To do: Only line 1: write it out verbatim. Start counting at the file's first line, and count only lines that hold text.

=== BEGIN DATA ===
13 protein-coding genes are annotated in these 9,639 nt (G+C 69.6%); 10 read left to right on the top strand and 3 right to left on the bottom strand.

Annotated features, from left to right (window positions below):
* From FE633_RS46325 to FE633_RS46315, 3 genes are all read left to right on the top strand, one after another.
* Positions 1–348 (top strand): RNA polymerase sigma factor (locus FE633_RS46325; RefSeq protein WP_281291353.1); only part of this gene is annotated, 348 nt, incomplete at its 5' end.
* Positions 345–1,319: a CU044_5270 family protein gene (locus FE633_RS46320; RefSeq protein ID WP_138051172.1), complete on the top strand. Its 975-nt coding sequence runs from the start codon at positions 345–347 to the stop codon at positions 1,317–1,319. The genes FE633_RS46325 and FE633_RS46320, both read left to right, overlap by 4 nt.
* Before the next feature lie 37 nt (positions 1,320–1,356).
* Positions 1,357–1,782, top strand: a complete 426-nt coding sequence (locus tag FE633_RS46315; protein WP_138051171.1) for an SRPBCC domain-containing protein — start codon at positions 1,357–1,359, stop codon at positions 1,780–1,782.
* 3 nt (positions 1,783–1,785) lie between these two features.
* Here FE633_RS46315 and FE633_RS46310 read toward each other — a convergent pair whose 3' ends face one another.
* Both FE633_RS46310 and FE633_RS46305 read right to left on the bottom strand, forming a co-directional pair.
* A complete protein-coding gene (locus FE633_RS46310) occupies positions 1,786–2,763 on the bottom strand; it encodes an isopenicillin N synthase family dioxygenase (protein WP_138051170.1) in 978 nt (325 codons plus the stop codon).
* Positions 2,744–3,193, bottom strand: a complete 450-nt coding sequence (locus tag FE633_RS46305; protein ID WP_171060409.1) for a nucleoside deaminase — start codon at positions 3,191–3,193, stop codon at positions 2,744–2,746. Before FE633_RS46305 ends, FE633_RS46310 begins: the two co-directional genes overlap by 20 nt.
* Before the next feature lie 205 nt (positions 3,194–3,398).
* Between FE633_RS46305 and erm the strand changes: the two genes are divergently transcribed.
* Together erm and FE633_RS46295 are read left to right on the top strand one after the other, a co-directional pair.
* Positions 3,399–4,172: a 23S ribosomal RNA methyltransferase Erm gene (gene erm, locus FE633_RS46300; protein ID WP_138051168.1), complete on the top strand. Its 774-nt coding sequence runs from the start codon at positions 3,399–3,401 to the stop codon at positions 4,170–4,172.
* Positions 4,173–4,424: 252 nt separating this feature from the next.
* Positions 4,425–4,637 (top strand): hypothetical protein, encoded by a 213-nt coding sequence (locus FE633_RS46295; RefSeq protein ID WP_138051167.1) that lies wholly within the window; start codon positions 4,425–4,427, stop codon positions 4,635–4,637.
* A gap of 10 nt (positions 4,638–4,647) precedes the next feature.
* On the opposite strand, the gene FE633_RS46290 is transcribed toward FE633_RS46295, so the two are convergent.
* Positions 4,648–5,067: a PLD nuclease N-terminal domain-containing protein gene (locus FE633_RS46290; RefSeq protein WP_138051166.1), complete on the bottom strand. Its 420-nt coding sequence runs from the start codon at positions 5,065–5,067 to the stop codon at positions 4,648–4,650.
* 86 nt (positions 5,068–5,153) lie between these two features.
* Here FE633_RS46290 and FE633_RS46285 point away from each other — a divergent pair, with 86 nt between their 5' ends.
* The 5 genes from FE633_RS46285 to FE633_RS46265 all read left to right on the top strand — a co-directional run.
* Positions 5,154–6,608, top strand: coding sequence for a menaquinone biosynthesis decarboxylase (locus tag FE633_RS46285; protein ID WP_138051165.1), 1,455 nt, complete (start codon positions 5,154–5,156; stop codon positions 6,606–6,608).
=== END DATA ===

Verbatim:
13 protein-coding genes are annotated in these 9,639 nt (G+C 69.6%); 10 read left to right on the top strand and 3 right to left on the bottom strand.